Climate Changes Linked to Fall of Roman Empire
Think small variations in temperature and precipitation levels don't have much of an impact? Guess again. A prolonged period of wet weather spurred the spread of the Bubonic plague in medieval times, according to a new study. And a 300-year spell of unpredictable weather coincided with the decline of the Roman Empire.
Climate change wasn't necessarily the cause of these and other major historical events, researchers say. But the study, which pieced together a year-by-year history of temperature and precipitation in Western Europe, dating back 2,500 years, offers the most detailed picture yet of how climate and society have been intertwined for millennia.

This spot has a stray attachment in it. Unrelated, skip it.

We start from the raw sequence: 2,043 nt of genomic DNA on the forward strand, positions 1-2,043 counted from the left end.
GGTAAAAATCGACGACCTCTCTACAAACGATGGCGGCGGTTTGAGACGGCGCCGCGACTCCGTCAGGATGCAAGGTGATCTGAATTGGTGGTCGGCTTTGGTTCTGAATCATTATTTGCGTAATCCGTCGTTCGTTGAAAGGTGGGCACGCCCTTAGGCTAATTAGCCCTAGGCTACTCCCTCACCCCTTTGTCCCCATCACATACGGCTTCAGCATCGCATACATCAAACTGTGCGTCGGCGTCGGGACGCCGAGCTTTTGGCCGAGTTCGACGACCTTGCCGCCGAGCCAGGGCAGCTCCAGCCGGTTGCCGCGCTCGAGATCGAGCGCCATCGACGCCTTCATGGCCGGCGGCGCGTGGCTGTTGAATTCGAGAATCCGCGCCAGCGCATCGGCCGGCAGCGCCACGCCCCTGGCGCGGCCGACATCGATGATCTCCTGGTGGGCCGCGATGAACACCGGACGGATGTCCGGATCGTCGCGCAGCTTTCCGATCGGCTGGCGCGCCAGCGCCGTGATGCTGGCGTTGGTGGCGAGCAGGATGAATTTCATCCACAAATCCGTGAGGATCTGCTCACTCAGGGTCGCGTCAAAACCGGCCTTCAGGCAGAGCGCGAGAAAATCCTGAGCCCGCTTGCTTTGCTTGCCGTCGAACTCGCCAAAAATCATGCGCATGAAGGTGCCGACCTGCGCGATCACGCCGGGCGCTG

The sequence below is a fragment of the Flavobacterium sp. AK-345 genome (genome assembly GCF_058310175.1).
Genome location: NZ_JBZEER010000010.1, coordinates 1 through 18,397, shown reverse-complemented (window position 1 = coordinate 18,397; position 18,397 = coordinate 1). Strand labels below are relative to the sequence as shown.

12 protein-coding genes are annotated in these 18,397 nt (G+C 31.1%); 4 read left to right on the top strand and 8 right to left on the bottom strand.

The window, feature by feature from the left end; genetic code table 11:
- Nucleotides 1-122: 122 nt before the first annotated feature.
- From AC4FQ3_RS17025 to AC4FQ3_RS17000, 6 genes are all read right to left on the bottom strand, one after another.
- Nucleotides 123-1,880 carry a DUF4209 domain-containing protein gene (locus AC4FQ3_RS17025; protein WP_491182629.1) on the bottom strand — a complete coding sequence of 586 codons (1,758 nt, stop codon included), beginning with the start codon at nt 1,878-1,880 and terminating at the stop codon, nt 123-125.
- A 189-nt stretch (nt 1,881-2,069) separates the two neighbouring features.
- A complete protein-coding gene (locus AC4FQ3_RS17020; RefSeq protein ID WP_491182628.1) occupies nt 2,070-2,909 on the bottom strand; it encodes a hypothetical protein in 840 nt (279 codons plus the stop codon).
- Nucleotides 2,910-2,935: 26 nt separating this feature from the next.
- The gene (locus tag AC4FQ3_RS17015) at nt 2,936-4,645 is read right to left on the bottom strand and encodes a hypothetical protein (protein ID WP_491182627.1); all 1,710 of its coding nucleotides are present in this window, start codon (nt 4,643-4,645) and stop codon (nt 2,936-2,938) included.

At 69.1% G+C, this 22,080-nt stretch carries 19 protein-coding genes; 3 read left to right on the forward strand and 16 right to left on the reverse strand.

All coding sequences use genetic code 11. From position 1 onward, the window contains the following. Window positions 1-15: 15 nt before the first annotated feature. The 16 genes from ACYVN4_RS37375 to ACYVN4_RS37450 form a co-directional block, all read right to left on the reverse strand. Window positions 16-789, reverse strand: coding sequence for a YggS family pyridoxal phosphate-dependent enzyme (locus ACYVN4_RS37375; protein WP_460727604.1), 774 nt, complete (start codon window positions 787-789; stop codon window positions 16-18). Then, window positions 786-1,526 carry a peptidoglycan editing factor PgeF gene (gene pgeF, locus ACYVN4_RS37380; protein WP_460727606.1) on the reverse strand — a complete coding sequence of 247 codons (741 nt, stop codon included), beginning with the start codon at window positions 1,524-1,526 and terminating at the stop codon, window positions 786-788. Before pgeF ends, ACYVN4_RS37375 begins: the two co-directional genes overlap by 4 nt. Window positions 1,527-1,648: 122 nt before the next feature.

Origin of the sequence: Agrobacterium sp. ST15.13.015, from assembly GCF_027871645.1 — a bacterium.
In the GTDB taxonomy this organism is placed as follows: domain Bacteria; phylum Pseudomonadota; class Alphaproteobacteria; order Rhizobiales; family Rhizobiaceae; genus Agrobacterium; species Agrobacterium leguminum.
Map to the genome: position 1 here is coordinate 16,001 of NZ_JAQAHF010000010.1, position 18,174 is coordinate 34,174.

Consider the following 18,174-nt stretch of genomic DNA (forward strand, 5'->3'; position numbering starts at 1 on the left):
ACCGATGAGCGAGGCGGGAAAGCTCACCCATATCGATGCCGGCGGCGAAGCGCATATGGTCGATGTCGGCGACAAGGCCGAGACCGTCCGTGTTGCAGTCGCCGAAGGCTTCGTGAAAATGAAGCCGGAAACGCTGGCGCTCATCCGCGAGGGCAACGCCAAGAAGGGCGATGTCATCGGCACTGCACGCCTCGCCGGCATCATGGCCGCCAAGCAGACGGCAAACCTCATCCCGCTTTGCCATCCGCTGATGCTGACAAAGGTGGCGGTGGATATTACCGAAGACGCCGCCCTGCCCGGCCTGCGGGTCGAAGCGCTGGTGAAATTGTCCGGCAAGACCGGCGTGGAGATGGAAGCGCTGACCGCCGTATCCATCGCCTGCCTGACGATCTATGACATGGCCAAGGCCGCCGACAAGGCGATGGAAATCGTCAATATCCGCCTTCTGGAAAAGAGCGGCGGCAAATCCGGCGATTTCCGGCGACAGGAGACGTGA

"We need to have a better understanding about the ancient climate system and its variability to understand the modern situation," said Ulf Büntgen, a paleoclimatologist at the Swiss Federal Research Institute in Zurich. "It does not provide any predictions. But it helps us take it as something to be considered."
Büntgen and colleagues collaborated with archaeologists to amass a database of more than 9,000 pieces of wood dating back 2,500 years. Samples came from both live trees and remains of buildings and other wooden artifacts, all from France and Germany. By measuring the width of annual growth rings in the wood, the researchers were able to determine temperature and precipitation levels on a year-by-year basis.